Please stop taking the Mickey..
Source of picture: China Daily
By John Richardson
ECONOMIC bubbles have been given their name for a good reason: They behave exactly the same as the soap bubbles that were prevalent at Hong Kong's Disneyland, where I paid with my three-year-old son yesterday.
So when the momentum of rising equity and commodity prices - mainly driven by what's happening in emerging markets - slows down the surface tension of economic bubbles eventually increases and they go pop.
It doesn't have to be one major event that causes such events and so it won't necessarily be another Lehman Bros-scale trigger that will cause equities and commodity prices, including chemicals, to retreat. It could instead be a loss of confidence that causes the momentum of bubble inflation to slow down, leading to investors exiting as they cash-in on their profits.
"During bull runs, like the one we are experiencing right now, the longer a rally lasts the more investors start becoming deluded that this time it will be different, that this time the boom will last forever," a former investment banker, who is based in Hong Kong, told the blog late last week.
"I know of several hedge funds which have strategies in place to take advantage of the end of the current run."
Ironically, it might be Asian investors who have made a fortune from the boom who pour money into hedge funds based in this region that are ready to short markets in a big way.
"Chinese investors are emerging as new a source of capital for (hedge fund) managers in Asia as fundraising from international institutions has become tougher after the financial crisis," writes Bloomberg in this article.
In the same article, the news service reported that hedge fund JT Greater China Long/Short Fund was launched in Hong Kong last week by a former senior adviser to China's state pension fund and the ex-head of Morgan Stanley's prime brokerage.
The blog remains convinced that the long-term trajectory for chemicals demand is very positive. Emerging markets have surpassed a tipping point, meaning that levels of consumption will over the next few decades compensate for any long-lasting problems in the West.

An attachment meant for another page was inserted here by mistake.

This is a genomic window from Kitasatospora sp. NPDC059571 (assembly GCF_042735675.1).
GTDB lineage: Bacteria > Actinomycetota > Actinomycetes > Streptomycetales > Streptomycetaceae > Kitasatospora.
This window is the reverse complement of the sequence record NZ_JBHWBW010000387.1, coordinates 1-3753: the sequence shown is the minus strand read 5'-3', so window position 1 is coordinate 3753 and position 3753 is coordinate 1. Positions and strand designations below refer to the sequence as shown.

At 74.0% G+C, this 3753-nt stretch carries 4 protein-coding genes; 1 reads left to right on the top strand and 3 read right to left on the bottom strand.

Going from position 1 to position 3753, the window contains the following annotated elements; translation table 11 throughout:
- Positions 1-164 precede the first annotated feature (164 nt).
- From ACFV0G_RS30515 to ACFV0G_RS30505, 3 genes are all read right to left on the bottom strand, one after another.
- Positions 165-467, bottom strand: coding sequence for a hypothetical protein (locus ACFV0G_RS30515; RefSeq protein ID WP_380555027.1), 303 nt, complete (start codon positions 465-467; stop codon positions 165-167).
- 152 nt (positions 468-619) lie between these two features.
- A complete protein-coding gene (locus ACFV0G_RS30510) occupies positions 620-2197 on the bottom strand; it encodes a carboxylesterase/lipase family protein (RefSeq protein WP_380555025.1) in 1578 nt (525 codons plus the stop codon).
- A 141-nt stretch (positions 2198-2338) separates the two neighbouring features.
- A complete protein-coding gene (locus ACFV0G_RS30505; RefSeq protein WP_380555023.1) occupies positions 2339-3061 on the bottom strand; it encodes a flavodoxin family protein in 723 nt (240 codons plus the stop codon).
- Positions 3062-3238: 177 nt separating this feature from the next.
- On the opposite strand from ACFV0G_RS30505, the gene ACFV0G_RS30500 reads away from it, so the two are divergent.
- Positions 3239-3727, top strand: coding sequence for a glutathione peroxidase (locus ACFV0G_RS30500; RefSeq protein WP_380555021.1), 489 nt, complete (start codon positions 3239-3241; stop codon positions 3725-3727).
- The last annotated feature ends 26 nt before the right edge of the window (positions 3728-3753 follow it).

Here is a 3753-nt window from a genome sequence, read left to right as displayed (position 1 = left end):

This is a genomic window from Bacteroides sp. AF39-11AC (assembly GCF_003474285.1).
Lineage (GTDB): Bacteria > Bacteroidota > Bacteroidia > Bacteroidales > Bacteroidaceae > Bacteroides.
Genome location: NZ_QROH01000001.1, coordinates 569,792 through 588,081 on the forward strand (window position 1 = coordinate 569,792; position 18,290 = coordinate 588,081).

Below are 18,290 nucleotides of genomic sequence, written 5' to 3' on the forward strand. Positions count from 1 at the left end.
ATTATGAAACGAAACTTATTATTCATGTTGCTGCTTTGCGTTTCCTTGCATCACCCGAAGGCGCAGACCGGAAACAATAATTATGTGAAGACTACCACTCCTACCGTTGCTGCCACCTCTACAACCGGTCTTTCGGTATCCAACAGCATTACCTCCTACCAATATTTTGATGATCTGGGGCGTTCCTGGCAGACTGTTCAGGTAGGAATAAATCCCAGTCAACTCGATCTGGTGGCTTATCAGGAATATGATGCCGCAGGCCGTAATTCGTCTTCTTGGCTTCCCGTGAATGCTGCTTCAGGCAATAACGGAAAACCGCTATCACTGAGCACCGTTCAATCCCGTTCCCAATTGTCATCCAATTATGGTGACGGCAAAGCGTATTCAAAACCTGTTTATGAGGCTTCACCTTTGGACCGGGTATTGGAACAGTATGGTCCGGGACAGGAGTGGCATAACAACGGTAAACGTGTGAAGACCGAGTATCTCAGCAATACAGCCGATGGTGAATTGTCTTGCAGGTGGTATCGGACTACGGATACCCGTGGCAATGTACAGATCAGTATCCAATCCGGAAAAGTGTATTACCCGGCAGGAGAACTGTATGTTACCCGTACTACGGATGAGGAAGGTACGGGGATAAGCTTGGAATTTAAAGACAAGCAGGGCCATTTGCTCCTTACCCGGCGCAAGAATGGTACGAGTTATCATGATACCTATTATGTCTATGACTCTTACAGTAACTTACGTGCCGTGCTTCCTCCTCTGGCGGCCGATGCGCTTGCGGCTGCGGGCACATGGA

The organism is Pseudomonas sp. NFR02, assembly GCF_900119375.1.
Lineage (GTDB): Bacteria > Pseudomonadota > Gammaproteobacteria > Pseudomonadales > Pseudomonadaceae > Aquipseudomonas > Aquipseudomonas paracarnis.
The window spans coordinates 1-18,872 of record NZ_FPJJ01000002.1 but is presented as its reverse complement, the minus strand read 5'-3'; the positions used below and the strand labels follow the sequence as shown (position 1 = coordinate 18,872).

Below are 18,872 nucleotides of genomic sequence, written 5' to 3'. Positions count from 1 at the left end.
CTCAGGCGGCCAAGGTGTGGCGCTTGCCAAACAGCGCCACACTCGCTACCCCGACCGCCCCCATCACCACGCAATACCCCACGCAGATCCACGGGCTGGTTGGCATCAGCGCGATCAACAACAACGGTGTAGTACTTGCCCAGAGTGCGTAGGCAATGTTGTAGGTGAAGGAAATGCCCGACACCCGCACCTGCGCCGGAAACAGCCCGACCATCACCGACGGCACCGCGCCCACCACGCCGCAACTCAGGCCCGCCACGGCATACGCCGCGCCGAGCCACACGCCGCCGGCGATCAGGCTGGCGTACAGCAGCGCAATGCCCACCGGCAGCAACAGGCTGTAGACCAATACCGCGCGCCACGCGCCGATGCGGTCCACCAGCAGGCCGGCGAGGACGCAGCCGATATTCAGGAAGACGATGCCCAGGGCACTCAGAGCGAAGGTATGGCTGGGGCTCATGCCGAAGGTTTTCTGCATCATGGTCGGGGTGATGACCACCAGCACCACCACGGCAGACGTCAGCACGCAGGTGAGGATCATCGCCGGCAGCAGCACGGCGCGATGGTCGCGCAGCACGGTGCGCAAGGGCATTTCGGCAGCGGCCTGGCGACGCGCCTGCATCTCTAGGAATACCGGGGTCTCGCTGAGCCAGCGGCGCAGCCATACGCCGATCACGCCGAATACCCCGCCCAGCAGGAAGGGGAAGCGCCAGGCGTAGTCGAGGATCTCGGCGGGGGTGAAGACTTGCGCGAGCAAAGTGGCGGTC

But this doesn't meant to say that the road ahead won't be rocky and littered with fragmented and slippery bubbles, in what indeed is an ugly sentence with an appalling mix of clichés.
John Authers, in his excellent The Long View in last weekend's edition of the Financial Times, makes the point that the rallies in equities and commodities since Lehman Bros can be exactly correlated with the availability of lots of cheap money.
And the latest round of Fed quantitative easing has resulted in more cheap money and the expectation that interest rates will remain depressed for a long time.
This in turn, of course, has led to the flood of money into emerging markets in search of higher returns, creating the danger of currency wars and inflationary pressures that hedge funds are likely to attempt to take advantage of.
"For investors, there is money in bubbles, so it is best to go with the herd and buy anything that would benefit - gold, oil and emerging markets could also rise much more before the bubbles burst - and make sure to get out in time," writes Authers.
For chemicals markets the dangers are that real demand pictures get distorted as buyers hedge against the anticipation of higher oil prices by building stocks (sounds familiar?).
And as the great scramble to guard against feedstock inflation gathers momentum, those who trade in chemicals might well be tempted to come out with outlandish and silly stories to justify why "real demand" is strong - i.e. to promote a bit more panic among the buyers.
We will detail suspected examples of these silly stories over next week or so.
Chemicals producers preparing budget plans for next year need to be prepared.